To understand what a query does, I have always thought the following is the procedure on evaluating a query:
Form the table as specified in the FROM clause.
Pick the rows from that table as specified in the WHERE clause.
Show the columns of the resulting rows, as specified in the SELECT clause.
But the problem is; all around, I see that SQL is a declarative language. That is, there is no guarantee how a particular query will be executed. Given that, my question is:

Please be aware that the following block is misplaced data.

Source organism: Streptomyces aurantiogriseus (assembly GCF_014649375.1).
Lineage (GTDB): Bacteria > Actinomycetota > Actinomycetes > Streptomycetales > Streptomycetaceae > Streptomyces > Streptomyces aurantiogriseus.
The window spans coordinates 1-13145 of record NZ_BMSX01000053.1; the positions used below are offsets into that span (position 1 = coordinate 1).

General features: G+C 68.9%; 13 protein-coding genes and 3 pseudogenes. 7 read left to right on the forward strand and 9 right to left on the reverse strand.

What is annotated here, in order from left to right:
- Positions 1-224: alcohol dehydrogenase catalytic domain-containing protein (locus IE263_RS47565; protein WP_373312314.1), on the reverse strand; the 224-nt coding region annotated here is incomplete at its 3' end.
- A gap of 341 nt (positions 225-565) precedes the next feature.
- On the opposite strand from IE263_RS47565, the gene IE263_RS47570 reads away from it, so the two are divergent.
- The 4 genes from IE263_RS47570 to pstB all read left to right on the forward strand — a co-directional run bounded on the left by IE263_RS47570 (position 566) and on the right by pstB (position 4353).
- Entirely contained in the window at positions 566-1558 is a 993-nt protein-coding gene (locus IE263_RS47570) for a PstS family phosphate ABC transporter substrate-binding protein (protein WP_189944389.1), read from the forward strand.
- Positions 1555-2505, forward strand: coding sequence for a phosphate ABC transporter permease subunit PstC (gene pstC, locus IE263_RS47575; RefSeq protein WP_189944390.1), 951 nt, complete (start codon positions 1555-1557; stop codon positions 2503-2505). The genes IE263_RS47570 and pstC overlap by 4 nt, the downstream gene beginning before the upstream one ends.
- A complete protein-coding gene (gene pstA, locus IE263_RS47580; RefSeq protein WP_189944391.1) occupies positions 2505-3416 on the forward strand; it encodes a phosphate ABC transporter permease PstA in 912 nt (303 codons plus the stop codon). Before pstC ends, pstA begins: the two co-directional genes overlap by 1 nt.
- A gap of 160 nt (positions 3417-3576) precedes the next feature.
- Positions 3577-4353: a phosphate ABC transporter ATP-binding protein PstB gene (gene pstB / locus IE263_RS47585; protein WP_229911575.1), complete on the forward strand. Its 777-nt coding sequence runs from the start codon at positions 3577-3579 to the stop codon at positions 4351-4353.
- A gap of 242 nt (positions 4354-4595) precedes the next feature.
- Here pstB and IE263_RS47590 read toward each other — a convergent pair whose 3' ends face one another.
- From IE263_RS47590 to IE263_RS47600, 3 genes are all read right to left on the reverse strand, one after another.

Is reasoning about the result of a query in the way I do wrong? If so, how am I supposed to reason about the result of a query? In other words, if I am not able to reason in a step by step basis, how am I supposed to predict what will the result of a particular query be?
Thing is, although this is not a big problem in trivial queries, as queries gets more complex, such as by incorporating various correlated subqueries, I can't see how am I supposed to understand what a query does, without thinking about the query in a step-by-step execution. So, I would like to learn how to reason about SQL queries.